No doubt, Indian fascism and discrimination against Muslims and other minorities should be exposed in our foreign politics. It is necessary to make a separate strategy and system for it. It should be a part of our strategy that we should present it as a main and separate issue because of its own dynamics. We should also talk about the rights of Indian Muslims and the other minorities. But it shouldn’t be mixed with Kashmir issue.
From the past seventy years what we saw only death and destruction. We saw our loved ones falling to the bullets of the oppressor. From the past seventy years what we saw only death and destruction. We saw our loved ones falling to the bullets of the oppressor. How can we forget the Kunan and Poshpora the two villages in Kupwara District where the women of the whole village were raped by men in uniform in the dead of the night. Even elderly women of 85 years of age were not spared. This gruesome incident is one of the darkest chapters of Kashmir conflict.
The Himalayan Mountains know best what happened on the cold dark night of February 23, 1991, deep in the Kashmir Valley. But is it because what these mountains had seen occurred nearly three decades ago, in two non-descript villages, that India and the rest of the world today choose ignorance and indifference?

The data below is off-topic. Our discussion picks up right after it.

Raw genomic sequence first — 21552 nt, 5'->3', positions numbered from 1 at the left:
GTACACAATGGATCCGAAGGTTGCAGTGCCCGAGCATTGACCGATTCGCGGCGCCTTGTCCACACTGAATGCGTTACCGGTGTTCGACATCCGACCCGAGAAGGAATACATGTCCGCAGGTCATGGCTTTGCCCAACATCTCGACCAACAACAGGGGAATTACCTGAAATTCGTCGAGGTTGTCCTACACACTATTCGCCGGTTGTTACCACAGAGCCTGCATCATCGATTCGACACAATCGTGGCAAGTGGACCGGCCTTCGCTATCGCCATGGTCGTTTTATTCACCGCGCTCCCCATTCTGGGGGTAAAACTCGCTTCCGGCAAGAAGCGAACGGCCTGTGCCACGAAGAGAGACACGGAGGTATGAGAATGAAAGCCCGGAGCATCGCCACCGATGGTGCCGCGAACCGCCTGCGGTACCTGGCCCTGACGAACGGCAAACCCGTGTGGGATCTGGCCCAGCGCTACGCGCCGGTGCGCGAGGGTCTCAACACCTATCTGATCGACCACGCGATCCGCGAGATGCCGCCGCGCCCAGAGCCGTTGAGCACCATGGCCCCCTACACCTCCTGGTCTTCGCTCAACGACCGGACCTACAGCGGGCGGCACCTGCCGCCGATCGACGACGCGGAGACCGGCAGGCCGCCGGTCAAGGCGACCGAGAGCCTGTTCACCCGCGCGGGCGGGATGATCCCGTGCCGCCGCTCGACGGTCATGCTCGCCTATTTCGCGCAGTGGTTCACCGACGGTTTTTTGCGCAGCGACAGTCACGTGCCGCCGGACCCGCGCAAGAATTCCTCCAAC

The Kunan and Poshpora incident was an alleged mass-rape that occurred on February 23, 1991, when unit(s) of the Indian security forces after being fired upon by militants, launched a search operation in the twin villages of Kunan and Poshpora, located in Kashmir’s remote Kupwara District. The residents of the neighbourhood stated that militants had fired on soldiers nearby, which prompted the operation. Some of the villagers claimed that many women were allegedly raped by soldiers that night.
The First Information Report filed in the police station after a visit by the local magistrate reported the number of women alleging rape as 23. However, Human Rights Watch asserts that this number could be between 23 and 100. These allegations were denied by the army. The government determined that the evidence was not sufficient and issued a statement condemning the allegations as terrorist propaganda.
While the Government’s investigations into the incident rejected the allegations as ‘baseless’, international human rights organizations have expressed serious doubts about the integrity of these investigations and the manner in which they were conducted,